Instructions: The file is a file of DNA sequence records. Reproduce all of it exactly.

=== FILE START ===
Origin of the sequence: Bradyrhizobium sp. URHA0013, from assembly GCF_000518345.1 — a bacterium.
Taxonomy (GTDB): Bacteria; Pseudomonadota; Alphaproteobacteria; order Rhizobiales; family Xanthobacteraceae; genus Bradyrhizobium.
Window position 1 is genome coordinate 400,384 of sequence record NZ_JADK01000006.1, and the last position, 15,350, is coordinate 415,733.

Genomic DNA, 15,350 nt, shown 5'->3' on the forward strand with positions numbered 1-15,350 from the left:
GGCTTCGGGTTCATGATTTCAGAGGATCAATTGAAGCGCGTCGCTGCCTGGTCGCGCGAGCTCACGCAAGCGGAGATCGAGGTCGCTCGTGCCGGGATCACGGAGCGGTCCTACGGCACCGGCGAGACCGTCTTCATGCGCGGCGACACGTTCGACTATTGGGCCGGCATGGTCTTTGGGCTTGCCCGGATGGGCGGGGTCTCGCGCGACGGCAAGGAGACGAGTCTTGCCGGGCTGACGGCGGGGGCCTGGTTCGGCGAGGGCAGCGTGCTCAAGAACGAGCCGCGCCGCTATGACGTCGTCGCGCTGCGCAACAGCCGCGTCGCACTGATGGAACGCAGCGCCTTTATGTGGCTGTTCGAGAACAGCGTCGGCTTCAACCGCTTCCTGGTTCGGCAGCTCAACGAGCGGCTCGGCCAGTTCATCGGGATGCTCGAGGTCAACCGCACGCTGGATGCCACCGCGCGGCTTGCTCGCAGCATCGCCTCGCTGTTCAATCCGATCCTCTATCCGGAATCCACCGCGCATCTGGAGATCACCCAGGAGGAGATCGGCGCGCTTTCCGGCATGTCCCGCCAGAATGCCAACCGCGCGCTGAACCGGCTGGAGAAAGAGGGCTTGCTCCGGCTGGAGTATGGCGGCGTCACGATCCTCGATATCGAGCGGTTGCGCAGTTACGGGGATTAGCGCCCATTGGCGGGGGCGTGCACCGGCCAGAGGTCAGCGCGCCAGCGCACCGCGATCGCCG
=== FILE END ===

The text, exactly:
Origin of the sequence: Bradyrhizobium sp. URHA0013, from assembly GCF_000518345.1 — a bacterium.
Taxonomy (GTDB): Bacteria; Pseudomonadota; Alphaproteobacteria; order Rhizobiales; family Xanthobacteraceae; genus Bradyrhizobium.
Window position 1 is genome coordinate 400,384 of sequence record NZ_JADK01000006.1, and the last position, 15,350, is coordinate 415,733.

Genomic DNA, 15,350 nt, shown 5'->3' on the forward strand with positions numbered 1-15,350 from the left:
GGCTTCGGGTTCATGATTTCAGAGGATCAATTGAAGCGCGTCGCTGCCTGGTCGCGCGAGCTCACGCAAGCGGAGATCGAGGTCGCTCGTGCCGGGATCACGGAGCGGTCCTACGGCACCGGCGAGACCGTCTTCATGCGCGGCGACACGTTCGACTATTGGGCCGGCATGGTCTTTGGGCTTGCCCGGATGGGCGGGGTCTCGCGCGACGGCAAGGAGACGAGTCTTGCCGGGCTGACGGCGGGGGCCTGGTTCGGCGAGGGCAGCGTGCTCAAGAACGAGCCGCGCCGCTATGACGTCGTCGCGCTGCGCAACAGCCGCGTCGCACTGATGGAACGCAGCGCCTTTATGTGGCTGTTCGAGAACAGCGTCGGCTTCAACCGCTTCCTGGTTCGGCAGCTCAACGAGCGGCTCGGCCAGTTCATCGGGATGCTCGAGGTCAACCGCACGCTGGATGCCACCGCGCGGCTTGCTCGCAGCATCGCCTCGCTGTTCAATCCGATCCTCTATCCGGAATCCACCGCGCATCTGGAGATCACCCAGGAGGAGATCGGCGCGCTTTCCGGCATGTCCCGCCAGAATGCCAACCGCGCGCTGAACCGGCTGGAGAAAGAGGGCTTGCTCCGGCTGGAGTATGGCGGCGTCACGATCCTCGATATCGAGCGGTTGCGCAGTTACGGGGATTAGCGCCCATTGGCGGGGGCGTGCACCGGCCAGAGGTCAGCGCGCCAGCGCACCGCGATCGCCG